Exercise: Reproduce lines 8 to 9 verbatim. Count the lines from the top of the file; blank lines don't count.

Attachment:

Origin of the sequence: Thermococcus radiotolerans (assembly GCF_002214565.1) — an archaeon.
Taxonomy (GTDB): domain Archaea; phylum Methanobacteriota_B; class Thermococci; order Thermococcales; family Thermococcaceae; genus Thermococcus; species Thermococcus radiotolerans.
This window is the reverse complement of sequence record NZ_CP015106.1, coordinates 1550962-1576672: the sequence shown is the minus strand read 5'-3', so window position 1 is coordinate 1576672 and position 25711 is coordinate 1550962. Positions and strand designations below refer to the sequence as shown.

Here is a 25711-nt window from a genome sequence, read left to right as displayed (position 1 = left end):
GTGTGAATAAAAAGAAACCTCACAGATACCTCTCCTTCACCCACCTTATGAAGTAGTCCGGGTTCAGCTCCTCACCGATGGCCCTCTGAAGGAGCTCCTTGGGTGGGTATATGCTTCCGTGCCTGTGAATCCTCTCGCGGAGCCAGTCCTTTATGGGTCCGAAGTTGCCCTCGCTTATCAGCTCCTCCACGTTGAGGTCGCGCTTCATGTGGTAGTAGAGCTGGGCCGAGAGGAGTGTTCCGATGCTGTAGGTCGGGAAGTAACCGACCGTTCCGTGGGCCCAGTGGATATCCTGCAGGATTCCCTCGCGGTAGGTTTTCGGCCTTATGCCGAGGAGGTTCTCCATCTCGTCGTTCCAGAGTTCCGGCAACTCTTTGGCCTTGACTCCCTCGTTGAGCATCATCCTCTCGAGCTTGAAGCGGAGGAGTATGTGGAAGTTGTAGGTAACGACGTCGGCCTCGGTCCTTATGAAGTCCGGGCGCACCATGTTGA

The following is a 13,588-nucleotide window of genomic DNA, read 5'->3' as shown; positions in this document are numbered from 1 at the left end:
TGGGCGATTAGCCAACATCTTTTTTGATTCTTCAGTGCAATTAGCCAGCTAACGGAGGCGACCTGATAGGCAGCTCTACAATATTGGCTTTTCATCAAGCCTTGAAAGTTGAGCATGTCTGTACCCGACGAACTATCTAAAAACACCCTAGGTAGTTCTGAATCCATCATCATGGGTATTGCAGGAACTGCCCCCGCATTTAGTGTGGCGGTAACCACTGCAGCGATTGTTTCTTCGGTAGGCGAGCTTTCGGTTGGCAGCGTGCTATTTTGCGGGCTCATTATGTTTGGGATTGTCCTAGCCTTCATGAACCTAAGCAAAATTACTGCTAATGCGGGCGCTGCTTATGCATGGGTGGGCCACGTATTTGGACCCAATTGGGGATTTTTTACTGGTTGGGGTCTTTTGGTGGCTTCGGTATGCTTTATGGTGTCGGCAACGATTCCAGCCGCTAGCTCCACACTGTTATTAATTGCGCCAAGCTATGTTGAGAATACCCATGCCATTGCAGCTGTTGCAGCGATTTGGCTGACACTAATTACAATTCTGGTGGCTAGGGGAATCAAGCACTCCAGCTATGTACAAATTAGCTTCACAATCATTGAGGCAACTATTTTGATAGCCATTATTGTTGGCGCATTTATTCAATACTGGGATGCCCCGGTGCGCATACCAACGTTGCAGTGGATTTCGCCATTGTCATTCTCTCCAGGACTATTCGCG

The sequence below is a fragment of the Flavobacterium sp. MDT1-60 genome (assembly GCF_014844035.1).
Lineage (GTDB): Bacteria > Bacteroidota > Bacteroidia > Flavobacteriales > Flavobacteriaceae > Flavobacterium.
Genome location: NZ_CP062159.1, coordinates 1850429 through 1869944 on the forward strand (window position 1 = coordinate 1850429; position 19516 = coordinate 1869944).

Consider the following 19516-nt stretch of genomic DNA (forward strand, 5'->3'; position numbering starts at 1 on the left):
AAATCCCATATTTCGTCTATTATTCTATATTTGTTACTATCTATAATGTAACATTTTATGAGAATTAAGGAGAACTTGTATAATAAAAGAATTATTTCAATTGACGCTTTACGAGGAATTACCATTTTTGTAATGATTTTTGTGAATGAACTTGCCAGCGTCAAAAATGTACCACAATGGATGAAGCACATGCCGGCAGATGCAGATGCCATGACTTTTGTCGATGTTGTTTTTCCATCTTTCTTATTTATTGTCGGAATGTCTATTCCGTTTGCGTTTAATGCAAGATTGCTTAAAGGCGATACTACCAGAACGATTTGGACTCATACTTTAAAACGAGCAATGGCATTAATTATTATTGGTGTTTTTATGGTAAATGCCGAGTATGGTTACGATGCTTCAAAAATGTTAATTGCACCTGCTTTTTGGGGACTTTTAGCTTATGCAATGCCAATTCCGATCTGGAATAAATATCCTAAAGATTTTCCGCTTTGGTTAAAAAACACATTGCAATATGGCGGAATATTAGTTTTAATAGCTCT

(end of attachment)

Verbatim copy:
The sequence below is a fragment of the Flavobacterium sp. MDT1-60 genome (assembly GCF_014844035.1).
Lineage (GTDB): Bacteria > Bacteroidota > Bacteroidia > Flavobacteriales > Flavobacteriaceae > Flavobacterium.